VIEW-2520 | C.P.R. cooking car, Montreal, QC, about 1890
C.P.R. cooking car, Montreal, QC, about 1890
Wm. Notman & Son
About 1890, 19th century
Silver salts on glass - Gelatin dry plate process
20 x 25 cm
Purchase from Associated Screen News Ltd.
© McCord Museum
Keywords: Photograph (77678) , rail (370) , Transportation (2517)
Keys to History
In some ways, Notman's pictures of daily tasks on the CPR trains are the most interesting of his photographs. You can see all sorts of details of food preparation for the guests in the luxurious dining cars. Note the rails designed to keep the huge cooking kettles from falling off the stove when the cars are in motion and the chimneys to take the coal fumes out of the car. The cook is sawing through a leg of beef with a hacksaw. The wooden boards used for a table don't look very sanitary; one hopes they were regularly disinfected with bleach, for this was an age when food poisoning was more common than it is now.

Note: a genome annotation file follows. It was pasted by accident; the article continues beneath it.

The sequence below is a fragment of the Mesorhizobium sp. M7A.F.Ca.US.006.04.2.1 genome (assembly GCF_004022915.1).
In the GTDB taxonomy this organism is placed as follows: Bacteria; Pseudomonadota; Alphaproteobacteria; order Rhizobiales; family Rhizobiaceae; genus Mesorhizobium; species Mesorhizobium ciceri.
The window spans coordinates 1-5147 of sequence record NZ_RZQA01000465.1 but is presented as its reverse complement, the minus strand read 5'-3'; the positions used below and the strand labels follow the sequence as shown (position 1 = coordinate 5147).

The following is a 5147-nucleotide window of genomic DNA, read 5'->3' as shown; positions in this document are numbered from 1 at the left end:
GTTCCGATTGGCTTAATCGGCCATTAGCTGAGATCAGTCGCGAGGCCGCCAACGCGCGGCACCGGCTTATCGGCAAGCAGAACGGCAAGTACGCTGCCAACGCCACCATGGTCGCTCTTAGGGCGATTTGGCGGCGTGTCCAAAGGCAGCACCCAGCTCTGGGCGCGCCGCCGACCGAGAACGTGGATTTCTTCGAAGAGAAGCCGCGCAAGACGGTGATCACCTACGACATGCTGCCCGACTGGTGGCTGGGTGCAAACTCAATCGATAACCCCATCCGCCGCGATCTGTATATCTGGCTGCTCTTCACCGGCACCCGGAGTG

Source : Forging the National Dream [Web tour], by William R. Morrison, University of Northern British Columbia (see Links)
This CPR cooking car is a kitchen on wheels.
The picture was taken in Montreal, but it could have been anywhere between there and Vancouver.
The photo dates from around 1890, but this kind of car was used for decades by the CPR.
How much were these three men paid? As skilled workers, they might have made as much as $3 a day, a laughable wage now, but enough to support a family in 1890.